DarthDeverell | Dec 20, 2016 |
Holton offers a backstory to the drive by Virginia's elite political leaders to support rebellion against England and the Declaration of Independence. He argues that Indians, slaves, merchants and small farmers, each in their own sphere, exerted influence on Washington, Jefferson and other Virginia leaders that helped to motivate their advocacy for independence.

Holton provides rich detail as he explores the obvious and not-so-obvious relationships of these interest groups, and as he describes the not wholly successful effort of the powerful landowners (in many cases, they were also land speculators) to achieve and expand their control of the factors of production: land, capital and labor.

Holton is at his most persuasive when he details circumstances in which the interests of the elites were more or less congruent with the interests of the generally disenfranchised but nevertheless potent subordinate classes who occupied their colonial world. This book supports and enlarges our understanding that the so-called Founding Fathers were not a monolithic group motivated simply by patriotic fervor for independence.
Read more on my blog: http://barleyliterate.blogspot.com/ ( )
1 stem rsubber | Feb 25, 2013 |
Dry, but very informative perspective of the politics of the Revolutionary War era from the common peoples point of view in Virginia. Holton has managed to create an important and previously unrepresented piece of history. The most intriguing section to me was about Lord Dunmore and his emancipation of the slaves if they fought for Britain and the "coincidental" stealing of the gunpowder from the magazine in Williamsburg. Holton provides alternative motive, more of a symbolic (and threatening) gesture to the colonists than what general history has taught us. Interesting. ( )
  noblechicken | Feb 4, 2010 |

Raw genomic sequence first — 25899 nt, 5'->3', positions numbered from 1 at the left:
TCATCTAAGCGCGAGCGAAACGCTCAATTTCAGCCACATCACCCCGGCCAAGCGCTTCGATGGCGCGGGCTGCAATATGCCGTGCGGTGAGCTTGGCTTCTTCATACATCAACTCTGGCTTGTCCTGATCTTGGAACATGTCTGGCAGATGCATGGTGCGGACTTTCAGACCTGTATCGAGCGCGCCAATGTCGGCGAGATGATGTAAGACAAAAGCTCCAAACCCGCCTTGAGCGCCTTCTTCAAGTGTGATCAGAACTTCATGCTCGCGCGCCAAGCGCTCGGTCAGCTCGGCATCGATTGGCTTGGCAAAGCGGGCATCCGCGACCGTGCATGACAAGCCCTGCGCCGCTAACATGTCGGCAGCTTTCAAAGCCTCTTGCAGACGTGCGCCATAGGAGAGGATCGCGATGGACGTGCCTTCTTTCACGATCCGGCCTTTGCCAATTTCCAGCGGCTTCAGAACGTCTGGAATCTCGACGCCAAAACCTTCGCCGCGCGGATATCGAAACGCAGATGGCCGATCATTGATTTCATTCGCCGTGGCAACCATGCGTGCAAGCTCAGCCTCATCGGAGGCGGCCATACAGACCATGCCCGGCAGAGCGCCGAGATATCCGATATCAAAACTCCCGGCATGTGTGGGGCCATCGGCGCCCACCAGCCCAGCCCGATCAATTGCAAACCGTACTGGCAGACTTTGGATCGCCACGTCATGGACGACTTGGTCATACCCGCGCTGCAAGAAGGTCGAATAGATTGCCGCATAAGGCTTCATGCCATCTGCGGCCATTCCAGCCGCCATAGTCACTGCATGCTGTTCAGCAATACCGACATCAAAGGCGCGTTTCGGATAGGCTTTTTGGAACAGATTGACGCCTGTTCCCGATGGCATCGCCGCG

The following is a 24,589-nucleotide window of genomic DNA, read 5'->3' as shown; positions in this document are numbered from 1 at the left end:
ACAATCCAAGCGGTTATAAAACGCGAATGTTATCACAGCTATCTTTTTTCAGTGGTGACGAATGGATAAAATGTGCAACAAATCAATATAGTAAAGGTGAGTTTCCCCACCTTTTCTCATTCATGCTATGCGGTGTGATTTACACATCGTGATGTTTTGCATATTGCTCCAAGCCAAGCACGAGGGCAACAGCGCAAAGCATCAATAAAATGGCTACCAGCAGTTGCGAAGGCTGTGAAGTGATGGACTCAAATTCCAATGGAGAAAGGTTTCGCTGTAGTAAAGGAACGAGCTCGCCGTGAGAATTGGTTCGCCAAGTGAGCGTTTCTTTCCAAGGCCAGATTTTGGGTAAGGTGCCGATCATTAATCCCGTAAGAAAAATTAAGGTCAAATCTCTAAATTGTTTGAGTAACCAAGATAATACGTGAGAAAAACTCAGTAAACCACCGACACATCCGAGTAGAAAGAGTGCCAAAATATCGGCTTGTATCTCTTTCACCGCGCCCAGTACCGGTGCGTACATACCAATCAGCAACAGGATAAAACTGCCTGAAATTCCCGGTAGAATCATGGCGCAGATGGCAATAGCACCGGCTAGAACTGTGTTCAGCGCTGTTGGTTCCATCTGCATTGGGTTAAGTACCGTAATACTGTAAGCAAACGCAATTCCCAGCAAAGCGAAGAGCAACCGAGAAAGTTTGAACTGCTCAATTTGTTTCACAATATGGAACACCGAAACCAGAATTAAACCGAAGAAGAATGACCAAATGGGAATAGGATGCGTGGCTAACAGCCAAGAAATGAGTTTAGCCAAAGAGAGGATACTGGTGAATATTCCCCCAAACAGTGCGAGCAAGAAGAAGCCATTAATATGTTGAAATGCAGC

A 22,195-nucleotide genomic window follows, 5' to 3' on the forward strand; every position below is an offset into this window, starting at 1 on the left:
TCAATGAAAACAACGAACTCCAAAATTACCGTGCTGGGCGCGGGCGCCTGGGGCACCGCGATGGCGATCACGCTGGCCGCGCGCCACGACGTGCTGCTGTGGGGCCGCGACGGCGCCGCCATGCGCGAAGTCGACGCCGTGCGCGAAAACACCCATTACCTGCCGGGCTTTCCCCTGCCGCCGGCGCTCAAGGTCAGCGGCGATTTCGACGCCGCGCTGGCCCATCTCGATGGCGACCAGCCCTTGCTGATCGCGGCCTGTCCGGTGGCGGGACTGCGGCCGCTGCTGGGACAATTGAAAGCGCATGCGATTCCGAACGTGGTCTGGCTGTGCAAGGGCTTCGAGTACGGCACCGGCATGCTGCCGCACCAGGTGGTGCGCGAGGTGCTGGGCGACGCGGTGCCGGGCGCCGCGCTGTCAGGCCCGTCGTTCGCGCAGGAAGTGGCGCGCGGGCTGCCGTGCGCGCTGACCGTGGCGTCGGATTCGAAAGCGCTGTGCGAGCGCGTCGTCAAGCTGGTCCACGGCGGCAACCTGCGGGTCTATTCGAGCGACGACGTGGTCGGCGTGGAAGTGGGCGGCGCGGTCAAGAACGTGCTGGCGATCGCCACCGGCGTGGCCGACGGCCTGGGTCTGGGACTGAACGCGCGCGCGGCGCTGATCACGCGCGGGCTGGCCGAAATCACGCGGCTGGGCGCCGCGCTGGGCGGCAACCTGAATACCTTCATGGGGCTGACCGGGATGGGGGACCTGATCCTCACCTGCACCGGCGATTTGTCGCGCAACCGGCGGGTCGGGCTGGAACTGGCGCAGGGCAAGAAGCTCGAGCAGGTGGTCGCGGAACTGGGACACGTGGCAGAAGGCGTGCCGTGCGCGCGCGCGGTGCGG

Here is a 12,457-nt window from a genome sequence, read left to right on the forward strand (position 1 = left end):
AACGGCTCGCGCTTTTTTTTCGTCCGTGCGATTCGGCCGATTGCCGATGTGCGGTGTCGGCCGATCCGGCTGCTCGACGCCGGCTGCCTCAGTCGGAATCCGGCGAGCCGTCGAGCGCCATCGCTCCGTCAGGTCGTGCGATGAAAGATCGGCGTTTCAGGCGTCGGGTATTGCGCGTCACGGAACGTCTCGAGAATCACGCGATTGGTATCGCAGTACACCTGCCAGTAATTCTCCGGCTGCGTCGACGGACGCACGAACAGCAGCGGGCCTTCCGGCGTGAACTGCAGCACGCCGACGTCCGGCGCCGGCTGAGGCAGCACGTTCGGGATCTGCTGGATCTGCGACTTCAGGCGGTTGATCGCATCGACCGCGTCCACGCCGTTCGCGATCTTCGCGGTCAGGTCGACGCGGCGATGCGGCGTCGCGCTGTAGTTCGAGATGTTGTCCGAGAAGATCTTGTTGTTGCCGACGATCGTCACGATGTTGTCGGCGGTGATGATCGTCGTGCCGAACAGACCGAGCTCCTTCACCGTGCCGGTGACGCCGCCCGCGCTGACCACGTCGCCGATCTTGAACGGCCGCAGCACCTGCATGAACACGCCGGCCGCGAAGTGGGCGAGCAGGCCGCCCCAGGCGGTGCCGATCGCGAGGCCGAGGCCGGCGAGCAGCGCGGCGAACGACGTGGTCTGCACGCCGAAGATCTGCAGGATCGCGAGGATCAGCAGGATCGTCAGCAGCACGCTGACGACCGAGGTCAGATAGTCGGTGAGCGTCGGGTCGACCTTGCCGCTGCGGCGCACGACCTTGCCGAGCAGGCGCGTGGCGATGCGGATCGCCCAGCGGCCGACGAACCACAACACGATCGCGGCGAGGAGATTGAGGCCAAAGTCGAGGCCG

An interesting analysis of pre-Revolutionary Virginia; Holton argues that many of the "elites" who we now consider leaders of the Revolutionary movement were in fact pushed there through the actions of slaves, smallholders, and Indians. Not entirely convincing, and I didn't think Holton gave enough credit to ideological and other factors. But a very good book nonetheless. ( )
  JBD1 | Mar 21, 2006 |
Viser 5 af 5
ingen anmeldelser | tilføj en anmeldelse
Du bliver nødt til at logge ind for at redigere data i Almen Viden.
For mere hjælp se Almen Viden hjælpesiden.
Kanonisk titel
Oplysninger fra den engelske Almen Viden Redigér teksten, så den bliver dansk.
Originaltitel
Alternative titler
Oprindelig udgivelsesdato
Personer/Figurer
Vigtige steder
Oplysninger fra den engelske Almen Viden Redigér teksten, så den bliver dansk.
Vigtige begivenheder
Oplysninger fra den engelske Almen Viden Redigér teksten, så den bliver dansk.
Beslægtede film
Priser og hædersbevisninger
Oplysninger fra den engelske Almen Viden Redigér teksten, så den bliver dansk.
Indskrift
Tilegnelse
Første ord
Citater
Sidste ord
Oplysning om flertydighed
Oplysninger fra den engelske Almen Viden Redigér teksten, så den bliver dansk.
Forlagets redaktører
Bagsidecitater
Originalsprog
Canonical DDC/MDS
Canonical LCC

Henvisninger til dette værk andre steder.

Wikipedia på engelsk (1)

In this provocative reinterpretation of one of the best-known events in American history, Woody Holton shows that when Thomas Jefferson, George Washington, and other elite Virginians joined their peers from other colonies in declaring independence from Britain, they acted partly in response to grassroots rebellions against their own rule. The Virginia gentry's efforts to shape London's imperial policy were thwarted by British merchants and by a coalition of Indian nations. In 1774, elite Virginians suspended trade with Britain in order to pressure Parliament and, at the same time, to save restive Virginia debtors from a terrible recession. The boycott and the growing imperial conflict led to rebellions by enslaved Virginians, Indians, and tobacco farmers. By the spring of 1776 the gentry believed the only way to regain control of the common people was to take Virginia out of the British Empire. Forced Founders uses the new social history to shed light on a classic political question: why did the owners of vast plantations, viewed by many of their contemporaries as aristocrats, start a revolution? As Holton's fast-paced narrative unfolds, the old story of patriot versus loyalist becomes decidedly more complex.

No library descriptions found.

Beskrivelse af bogen
Haiku-resume

Populære omslag

Quick Links

Vurdering

Gennemsnit: (3.9)
0.5
1
1.5
2
2.5
3 1
3.5 3
4 10
4.5
5 1

Er det dig?

Bliv LibraryThing-forfatter.

 

Om | Kontakt | LibraryThing.com | Brugerbetingelser/Håndtering af brugeroplysninger | Hjælp/FAQs | Blog | Butik | APIs | TinyCat | Efterladte biblioteker | Tidlige Anmeldere | Almen Viden | 162,511,475 bøger! | Topbjælke: Altid synlig